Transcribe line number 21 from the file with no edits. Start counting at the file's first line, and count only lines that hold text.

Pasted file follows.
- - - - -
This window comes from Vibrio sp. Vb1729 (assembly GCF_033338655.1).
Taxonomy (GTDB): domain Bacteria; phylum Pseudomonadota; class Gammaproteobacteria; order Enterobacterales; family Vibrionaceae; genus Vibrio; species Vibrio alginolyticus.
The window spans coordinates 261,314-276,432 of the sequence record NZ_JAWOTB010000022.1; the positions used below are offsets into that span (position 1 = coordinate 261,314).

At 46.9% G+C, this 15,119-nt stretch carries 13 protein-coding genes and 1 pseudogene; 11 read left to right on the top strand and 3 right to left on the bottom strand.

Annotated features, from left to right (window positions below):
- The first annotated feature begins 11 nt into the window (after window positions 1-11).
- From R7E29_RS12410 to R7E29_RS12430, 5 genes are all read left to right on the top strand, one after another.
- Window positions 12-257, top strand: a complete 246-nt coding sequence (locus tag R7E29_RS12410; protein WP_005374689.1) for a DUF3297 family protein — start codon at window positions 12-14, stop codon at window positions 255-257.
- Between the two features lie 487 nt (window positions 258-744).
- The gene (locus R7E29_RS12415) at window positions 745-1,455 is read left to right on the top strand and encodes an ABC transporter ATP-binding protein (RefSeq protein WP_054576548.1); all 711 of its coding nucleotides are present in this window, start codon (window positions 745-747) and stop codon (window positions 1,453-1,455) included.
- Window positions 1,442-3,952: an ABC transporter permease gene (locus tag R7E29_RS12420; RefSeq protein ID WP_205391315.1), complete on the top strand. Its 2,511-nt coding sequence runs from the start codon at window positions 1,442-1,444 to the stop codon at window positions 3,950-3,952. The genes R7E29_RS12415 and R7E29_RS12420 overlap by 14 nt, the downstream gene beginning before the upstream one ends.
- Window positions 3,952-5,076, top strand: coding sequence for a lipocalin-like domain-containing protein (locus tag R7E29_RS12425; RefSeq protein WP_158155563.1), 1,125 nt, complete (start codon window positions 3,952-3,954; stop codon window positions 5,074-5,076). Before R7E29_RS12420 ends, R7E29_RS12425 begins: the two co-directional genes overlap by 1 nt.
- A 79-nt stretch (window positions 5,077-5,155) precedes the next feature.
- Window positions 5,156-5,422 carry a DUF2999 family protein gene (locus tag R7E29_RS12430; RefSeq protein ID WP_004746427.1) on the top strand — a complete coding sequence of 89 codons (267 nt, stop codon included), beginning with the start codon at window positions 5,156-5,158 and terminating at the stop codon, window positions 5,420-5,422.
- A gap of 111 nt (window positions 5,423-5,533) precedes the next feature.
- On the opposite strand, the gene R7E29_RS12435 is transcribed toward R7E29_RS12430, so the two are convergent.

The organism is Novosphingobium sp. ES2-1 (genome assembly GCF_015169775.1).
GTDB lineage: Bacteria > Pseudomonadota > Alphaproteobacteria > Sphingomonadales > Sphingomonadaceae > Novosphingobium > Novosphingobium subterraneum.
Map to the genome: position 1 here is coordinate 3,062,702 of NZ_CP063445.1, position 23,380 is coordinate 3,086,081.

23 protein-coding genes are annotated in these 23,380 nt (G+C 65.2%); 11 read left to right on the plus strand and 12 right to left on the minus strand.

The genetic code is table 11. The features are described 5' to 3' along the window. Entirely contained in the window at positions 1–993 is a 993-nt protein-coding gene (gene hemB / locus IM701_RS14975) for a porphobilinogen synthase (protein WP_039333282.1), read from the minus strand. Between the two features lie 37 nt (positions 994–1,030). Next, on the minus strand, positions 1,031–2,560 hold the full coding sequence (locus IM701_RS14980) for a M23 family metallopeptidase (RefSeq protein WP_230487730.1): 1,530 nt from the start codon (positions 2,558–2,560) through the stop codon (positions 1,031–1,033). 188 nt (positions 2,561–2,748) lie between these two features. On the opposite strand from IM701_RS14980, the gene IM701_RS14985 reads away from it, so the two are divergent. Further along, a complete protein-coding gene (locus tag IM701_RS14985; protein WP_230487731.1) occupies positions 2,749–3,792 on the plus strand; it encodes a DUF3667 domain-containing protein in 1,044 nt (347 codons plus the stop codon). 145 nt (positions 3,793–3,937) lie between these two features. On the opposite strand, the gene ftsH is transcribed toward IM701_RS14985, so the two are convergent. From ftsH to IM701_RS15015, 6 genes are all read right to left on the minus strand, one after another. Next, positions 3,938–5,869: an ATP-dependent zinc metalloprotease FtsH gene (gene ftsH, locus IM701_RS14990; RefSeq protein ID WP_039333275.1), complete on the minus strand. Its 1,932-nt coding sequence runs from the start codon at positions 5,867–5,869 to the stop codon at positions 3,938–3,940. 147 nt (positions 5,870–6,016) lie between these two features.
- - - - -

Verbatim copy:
The genetic code is table 11. The features are described 5' to 3' along the window. Entirely contained in the window at positions 1–993 is a 993-nt protein-coding gene (gene hemB / locus IM701_RS14975) for a porphobilinogen synthase (protein WP_039333282.1), read from the minus strand. Between the two features lie 37 nt (positions 994–1,030). Next, on the minus strand, positions 1,031–2,560 hold the full coding sequence (locus IM701_RS14980) for a M23 family metallopeptidase (RefSeq protein WP_230487730.1): 1,530 nt from the start codon (positions 2,558–2,560) through the stop codon (positions 1,031–1,033). 188 nt (positions 2,561–2,748) lie between these two features. On the opposite strand from IM701_RS14980, the gene IM701_RS14985 reads away from it, so the two are divergent. Further along, a complete protein-coding gene (locus tag IM701_RS14985; protein WP_230487731.1) occupies positions 2,749–3,792 on the plus strand; it encodes a DUF3667 domain-containing protein in 1,044 nt (347 codons plus the stop codon). 145 nt (positions 3,793–3,937) lie between these two features. On the opposite strand, the gene ftsH is transcribed toward IM701_RS14985, so the two are convergent. From ftsH to IM701_RS15015, 6 genes are all read right to left on the minus strand, one after another. Next, positions 3,938–5,869: an ATP-dependent zinc metalloprotease FtsH gene (gene ftsH, locus IM701_RS14990; RefSeq protein ID WP_039333275.1), complete on the minus strand. Its 1,932-nt coding sequence runs from the start codon at positions 5,867–5,869 to the stop codon at positions 3,938–3,940. 147 nt (positions 5,870–6,016) lie between these two features.